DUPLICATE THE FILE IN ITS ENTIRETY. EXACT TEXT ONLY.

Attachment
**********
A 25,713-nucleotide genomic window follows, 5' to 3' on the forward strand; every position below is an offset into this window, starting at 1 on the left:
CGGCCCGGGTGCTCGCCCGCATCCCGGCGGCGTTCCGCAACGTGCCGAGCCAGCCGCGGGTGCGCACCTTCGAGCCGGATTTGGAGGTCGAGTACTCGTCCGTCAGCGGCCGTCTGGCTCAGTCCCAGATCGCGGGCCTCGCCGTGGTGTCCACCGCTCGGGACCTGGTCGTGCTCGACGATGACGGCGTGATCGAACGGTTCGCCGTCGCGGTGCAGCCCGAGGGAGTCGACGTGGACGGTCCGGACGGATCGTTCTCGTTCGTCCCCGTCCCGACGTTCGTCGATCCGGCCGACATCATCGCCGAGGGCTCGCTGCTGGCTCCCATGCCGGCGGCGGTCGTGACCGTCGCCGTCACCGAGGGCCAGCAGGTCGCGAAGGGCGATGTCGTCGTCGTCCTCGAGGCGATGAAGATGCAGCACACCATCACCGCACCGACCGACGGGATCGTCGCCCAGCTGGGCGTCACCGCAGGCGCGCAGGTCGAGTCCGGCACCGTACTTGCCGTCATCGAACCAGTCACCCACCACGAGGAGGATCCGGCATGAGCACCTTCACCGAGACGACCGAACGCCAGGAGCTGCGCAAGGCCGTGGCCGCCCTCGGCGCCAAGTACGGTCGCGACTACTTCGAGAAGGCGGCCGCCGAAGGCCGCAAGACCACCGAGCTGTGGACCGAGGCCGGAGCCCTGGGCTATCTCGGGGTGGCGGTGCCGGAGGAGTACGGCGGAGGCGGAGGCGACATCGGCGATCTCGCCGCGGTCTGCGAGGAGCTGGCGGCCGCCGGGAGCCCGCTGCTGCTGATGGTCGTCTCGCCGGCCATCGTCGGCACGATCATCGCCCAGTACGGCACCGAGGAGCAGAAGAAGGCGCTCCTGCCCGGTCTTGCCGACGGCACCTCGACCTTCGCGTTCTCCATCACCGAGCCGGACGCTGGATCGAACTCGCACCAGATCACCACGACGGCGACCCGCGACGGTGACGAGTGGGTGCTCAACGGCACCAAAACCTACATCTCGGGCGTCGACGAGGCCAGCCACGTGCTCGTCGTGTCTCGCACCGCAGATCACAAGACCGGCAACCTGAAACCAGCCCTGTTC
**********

A 25,713-nucleotide genomic window follows, 5' to 3' on the forward strand; every position below is an offset into this window, starting at 1 on the left:
CGGCCCGGGTGCTCGCCCGCATCCCGGCGGCGTTCCGCAACGTGCCGAGCCAGCCGCGGGTGCGCACCTTCGAGCCGGATTTGGAGGTCGAGTACTCGTCCGTCAGCGGCCGTCTGGCTCAGTCCCAGATCGCGGGCCTCGCCGTGGTGTCCACCGCTCGGGACCTGGTCGTGCTCGACGATGACGGCGTGATCGAACGGTTCGCCGTCGCGGTGCAGCCCGAGGGAGTCGACGTGGACGGTCCGGACGGATCGTTCTCGTTCGTCCCCGTCCCGACGTTCGTCGATCCGGCCGACATCATCGCCGAGGGCTCGCTGCTGGCTCCCATGCCGGCGGCGGTCGTGACCGTCGCCGTCACCGAGGGCCAGCAGGTCGCGAAGGGCGATGTCGTCGTCGTCCTCGAGGCGATGAAGATGCAGCACACCATCACCGCACCGACCGACGGGATCGTCGCCCAGCTGGGCGTCACCGCAGGCGCGCAGGTCGAGTCCGGCACCGTACTTGCCGTCATCGAACCAGTCACCCACCACGAGGAGGATCCGGCATGAGCACCTTCACCGAGACGACCGAACGCCAGGAGCTGCGCAAGGCCGTGGCCGCCCTCGGCGCCAAGTACGGTCGCGACTACTTCGAGAAGGCGGCCGCCGAAGGCCGCAAGACCACCGAGCTGTGGACCGAGGCCGGAGCCCTGGGCTATCTCGGGGTGGCGGTGCCGGAGGAGTACGGCGGAGGCGGAGGCGACATCGGCGATCTCGCCGCGGTCTGCGAGGAGCTGGCGGCCGCCGGGAGCCCGCTGCTGCTGATGGTCGTCTCGCCGGCCATCGTCGGCACGATCATCGCCCAGTACGGCACCGAGGAGCAGAAGAAGGCGCTCCTGCCCGGTCTTGCCGACGGCACCTCGACCTTCGCGTTCTCCATCACCGAGCCGGACGCTGGATCGAACTCGCACCAGATCACCACGACGGCGACCCGCGACGGTGACGAGTGGGTGCTCAACGGCACCAAAACCTACATCTCGGGCGTCGACGAGGCCAGCCACGTGCTCGTCGTGTCTCGCACCGCAGATCACAAGACCGGCAACCTGAAACCAGCCCTGTTC